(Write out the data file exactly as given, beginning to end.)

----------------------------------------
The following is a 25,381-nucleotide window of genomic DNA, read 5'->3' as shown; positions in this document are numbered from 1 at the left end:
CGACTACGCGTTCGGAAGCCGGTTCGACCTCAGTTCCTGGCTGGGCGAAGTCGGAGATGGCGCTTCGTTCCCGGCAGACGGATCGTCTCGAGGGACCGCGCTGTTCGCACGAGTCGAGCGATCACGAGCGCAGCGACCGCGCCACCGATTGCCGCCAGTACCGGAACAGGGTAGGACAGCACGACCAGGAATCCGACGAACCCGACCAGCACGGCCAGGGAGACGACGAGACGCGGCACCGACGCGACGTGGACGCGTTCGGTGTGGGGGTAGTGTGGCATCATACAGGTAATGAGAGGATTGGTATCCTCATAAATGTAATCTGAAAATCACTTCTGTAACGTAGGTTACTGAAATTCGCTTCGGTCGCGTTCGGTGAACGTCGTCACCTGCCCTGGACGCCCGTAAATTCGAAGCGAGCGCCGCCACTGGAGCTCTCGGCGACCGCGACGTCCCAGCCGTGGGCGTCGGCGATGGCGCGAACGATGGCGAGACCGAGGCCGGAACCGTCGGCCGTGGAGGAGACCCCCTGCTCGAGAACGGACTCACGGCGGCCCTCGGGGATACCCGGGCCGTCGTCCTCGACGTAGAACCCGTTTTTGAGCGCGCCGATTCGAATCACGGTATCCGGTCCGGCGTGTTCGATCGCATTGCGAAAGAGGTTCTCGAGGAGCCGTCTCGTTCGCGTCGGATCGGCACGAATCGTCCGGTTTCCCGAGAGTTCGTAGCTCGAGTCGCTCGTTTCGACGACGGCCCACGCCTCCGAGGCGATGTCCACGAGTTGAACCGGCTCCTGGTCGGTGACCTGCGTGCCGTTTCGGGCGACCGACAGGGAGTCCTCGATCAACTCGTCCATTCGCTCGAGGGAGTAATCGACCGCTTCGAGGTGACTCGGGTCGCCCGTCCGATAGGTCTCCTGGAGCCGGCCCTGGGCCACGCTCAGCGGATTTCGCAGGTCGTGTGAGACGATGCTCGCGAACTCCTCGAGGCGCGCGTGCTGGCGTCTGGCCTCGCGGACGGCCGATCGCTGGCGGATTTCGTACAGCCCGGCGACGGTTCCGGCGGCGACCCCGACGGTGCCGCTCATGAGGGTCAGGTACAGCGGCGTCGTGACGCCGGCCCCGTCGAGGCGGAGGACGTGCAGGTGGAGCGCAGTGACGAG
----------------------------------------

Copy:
The following is a 25,381-nucleotide window of genomic DNA, read 5'->3' as shown; positions in this document are numbered from 1 at the left end:
CGACTACGCGTTCGGAAGCCGGTTCGACCTCAGTTCCTGGCTGGGCGAAGTCGGAGATGGCGCTTCGTTCCCGGCAGACGGATCGTCTCGAGGGACCGCGCTGTTCGCACGAGTCGAGCGATCACGAGCGCAGCGACCGCGCCACCGATTGCCGCCAGTACCGGAACAGGGTAGGACAGCACGACCAGGAATCCGACGAACCCGACCAGCACGGCCAGGGAGACGACGAGACGCGGCACCGACGCGACGTGGACGCGTTCGGTGTGGGGGTAGTGTGGCATCATACAGGTAATGAGAGGATTGGTATCCTCATAAATGTAATCTGAAAATCACTTCTGTAACGTAGGTTACTGAAATTCGCTTCGGTCGCGTTCGGTGAACGTCGTCACCTGCCCTGGACGCCCGTAAATTCGAAGCGAGCGCCGCCACTGGAGCTCTCGGCGACCGCGACGTCCCAGCCGTGGGCGTCGGCGATGGCGCGAACGATGGCGAGACCGAGGCCGGAACCGTCGGCCGTGGAGGAGACCCCCTGCTCGAGAACGGACTCACGGCGGCCCTCGGGGATACCCGGGCCGTCGTCCTCGACGTAGAACCCGTTTTTGAGCGCGCCGATTCGAATCACGGTATCCGGTCCGGCGTGTTCGATCGCATTGCGAAAGAGGTTCTCGAGGAGCCGTCTCGTTCGCGTCGGATCGGCACGAATCGTCCGGTTTCCCGAGAGTTCGTAGCTCGAGTCGCTCGTTTCGACGACGGCCCACGCCTCCGAGGCGATGTCCACGAGTTGAACCGGCTCCTGGTCGGTGACCTGCGTGCCGTTTCGGGCGACCGACAGGGAGTCCTCGATCAACTCGTCCATTCGCTCGAGGGAGTAATCGACCGCTTCGAGGTGACTCGGGTCGCCCGTCCGATAGGTCTCCTGGAGCCGGCCCTGGGCCACGCTCAGCGGATTTCGCAGGTCGTGTGAGACGATGCTCGCGAACTCCTCGAGGCGCGCGTGCTGGCGTCTGGCCTCGCGGACGGCCGATCGCTGGCGGATTTCGTACAGCCCGGCGACGGTTCCGGCGGCGACCCCGACGGTGCCGCTCATGAGGGTCAGGTACAGCGGCGTCGTGACGCCGGCCCCGTCGAGGCGGAGGACGTGCAGGTGGAGCGCAGTGACGAG